Appraisal Video: (3:13)
Lillian Nassau, LLC
GUEST: Well, it belonged to my great-aunts, and when the last one passed away, she left it to me, and as my brother Jay and I were growing up, we were always told "Don't go near the lamp" when we went visiting at their apartment. So it's kind of funny, you know, as we were little, we thought, "Oh, that horrible lamp," then as we got older, we've come to appreciate this.
APPRAISER: Do you know who made it?
GUEST: When we looked on the top, we found the name Handel.
APPRAISER: Mm-hmm, that's right. When did you find that?
GUEST: This morning.
APPRAISER: Oh, I love that. That's just great, okay. Well, that is the name of the company that made this lamp, and the company was based in Meriden, Connecticut. It went into operation in 1885 and at that time, the Mr. Handel was in partnership with a person named Mr. Eydam, and they worked together until about 1893, and then Handel bought the company from Mr. Eydam and owned it by himself. And this lamp was made in about 1910. What they were known for, really, was making a lot of decorative objects, but the thing that they really were known for and what we think of them for more than anything else today are their lamps, their decorative lamps, which was a very successful part of the business. This lamp is a reverse-painted lamp. It actually has a name; it's called Jungle Birds. And you can notice the birds right on the front, these beautiful parrots. And we can turn this together, and here's another bird on the back of the shade. Now, when I say the lamp is reverse-painted, it's been painted on the inside. On the outside, we have what is known as a chipped surface. Sometimes people call it chipped ice. They used a special process to create the impression of frost on a windowpane, and it's interesting how they made it. They made it by sandblasting it, covering it with fish glue, drying the fish glue, then baking it in a kiln at 800 degrees Fahrenheit, and then the glue would fall off the shade, taking with it pieces of glass, thus creating this surface. Handel was also a contemporary with Tiffany-- Louis Comfort Tiffany-- and Handel's company did actually make some leaded glass lamps. But the reverse-painted lamps are the more desirable lamps, and this happens to be one of the most desirable lamps--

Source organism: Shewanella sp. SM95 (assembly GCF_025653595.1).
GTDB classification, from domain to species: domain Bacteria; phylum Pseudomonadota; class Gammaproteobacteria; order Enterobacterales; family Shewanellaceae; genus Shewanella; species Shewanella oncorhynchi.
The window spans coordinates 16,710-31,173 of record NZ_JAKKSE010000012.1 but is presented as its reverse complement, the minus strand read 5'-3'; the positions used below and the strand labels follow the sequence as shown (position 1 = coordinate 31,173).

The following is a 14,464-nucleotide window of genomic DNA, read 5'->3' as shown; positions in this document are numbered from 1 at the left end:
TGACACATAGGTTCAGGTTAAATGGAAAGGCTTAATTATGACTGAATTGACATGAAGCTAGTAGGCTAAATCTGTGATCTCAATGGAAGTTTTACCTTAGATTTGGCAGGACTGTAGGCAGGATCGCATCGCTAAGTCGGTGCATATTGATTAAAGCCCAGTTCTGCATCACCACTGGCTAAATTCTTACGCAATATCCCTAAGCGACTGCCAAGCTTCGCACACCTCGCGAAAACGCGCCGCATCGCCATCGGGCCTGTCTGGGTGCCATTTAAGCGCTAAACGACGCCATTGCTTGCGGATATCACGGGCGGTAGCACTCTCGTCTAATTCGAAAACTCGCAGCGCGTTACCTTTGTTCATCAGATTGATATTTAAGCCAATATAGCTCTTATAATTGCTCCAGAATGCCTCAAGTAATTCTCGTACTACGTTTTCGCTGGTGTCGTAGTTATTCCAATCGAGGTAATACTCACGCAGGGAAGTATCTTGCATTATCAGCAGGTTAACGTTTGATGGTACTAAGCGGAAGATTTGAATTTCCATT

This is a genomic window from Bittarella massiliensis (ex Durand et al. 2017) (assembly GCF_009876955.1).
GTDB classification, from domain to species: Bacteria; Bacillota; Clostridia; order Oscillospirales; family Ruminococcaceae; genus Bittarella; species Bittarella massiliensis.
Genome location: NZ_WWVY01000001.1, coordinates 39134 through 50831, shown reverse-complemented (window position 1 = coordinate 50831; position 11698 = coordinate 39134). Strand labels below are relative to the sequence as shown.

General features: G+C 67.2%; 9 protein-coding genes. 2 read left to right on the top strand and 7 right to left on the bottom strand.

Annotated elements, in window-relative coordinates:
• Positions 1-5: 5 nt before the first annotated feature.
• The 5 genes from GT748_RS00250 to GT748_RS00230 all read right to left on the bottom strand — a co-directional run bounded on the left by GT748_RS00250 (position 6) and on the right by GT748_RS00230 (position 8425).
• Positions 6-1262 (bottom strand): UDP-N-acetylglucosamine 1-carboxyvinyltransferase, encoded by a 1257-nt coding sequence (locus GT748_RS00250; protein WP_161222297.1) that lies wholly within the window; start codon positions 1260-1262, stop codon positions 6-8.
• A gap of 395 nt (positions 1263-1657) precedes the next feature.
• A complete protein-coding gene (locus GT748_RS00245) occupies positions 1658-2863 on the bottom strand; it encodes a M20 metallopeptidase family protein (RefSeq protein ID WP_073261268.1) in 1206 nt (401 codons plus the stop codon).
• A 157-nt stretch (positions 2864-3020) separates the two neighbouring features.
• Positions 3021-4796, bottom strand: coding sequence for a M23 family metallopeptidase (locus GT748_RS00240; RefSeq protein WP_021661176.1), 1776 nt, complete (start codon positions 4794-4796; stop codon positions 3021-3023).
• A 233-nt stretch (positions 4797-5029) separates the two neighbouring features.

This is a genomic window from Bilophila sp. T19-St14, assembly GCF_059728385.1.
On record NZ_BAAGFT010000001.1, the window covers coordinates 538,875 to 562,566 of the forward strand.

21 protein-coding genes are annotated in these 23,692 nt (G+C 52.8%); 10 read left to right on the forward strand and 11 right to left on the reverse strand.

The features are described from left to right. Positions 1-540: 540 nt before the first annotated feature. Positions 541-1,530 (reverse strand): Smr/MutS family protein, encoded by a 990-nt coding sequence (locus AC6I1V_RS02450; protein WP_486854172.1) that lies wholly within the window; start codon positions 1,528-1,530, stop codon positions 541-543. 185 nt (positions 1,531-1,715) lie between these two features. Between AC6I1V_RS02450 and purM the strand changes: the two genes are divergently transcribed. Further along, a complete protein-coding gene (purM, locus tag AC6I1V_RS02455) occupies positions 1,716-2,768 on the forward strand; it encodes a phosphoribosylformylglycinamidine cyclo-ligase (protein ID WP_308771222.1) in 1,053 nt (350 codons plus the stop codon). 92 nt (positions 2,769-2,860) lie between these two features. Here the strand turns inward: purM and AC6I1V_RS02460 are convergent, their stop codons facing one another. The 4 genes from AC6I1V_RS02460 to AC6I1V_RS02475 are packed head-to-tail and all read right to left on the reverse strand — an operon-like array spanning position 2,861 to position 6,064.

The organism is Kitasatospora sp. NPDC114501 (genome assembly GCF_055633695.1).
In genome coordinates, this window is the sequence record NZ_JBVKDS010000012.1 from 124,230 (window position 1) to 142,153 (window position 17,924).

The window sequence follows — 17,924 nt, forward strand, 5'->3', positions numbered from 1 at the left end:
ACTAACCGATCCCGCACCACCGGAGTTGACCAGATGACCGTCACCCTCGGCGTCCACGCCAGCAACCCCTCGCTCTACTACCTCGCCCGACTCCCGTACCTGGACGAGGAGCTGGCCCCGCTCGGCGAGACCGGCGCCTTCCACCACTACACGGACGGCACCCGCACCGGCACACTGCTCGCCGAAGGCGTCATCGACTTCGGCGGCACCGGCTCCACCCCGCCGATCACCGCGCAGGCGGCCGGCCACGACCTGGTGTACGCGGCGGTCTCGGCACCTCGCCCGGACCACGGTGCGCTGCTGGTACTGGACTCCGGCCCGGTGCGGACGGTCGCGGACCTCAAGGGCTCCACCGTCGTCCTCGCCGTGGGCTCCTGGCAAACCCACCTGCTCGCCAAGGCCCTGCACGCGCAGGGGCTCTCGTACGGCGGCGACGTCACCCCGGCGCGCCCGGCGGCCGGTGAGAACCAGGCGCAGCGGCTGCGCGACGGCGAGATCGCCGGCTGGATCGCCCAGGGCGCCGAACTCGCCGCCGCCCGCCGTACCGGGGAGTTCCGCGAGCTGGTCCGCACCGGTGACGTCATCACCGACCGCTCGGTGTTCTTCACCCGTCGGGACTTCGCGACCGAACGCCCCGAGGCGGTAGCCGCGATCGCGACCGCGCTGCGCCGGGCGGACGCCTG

GUEST: Oh, my gosh.
APPRAISER: --that they made. Now, the lamp base is not made of bronze, and all the Tiffany bases were made of bronze, but Handel's bases were usually made of white metal. And the bulk of the value-- in fact, 95% of the value-- is the shade. Now, this particular lamp, in today's market, would sell for between $15,000 and $20,000.
GUEST: Oh, wow.
APPRAISER: Now, a couple of years ago, this lamp actually would sell for a little more. It actually sold for $30,000, but for some reason, the market has softened over the past few years, but I have every confidence that it will strengthen again and the price will go up in value, and it's really a wonderful lamp. I am so glad that you brought it in.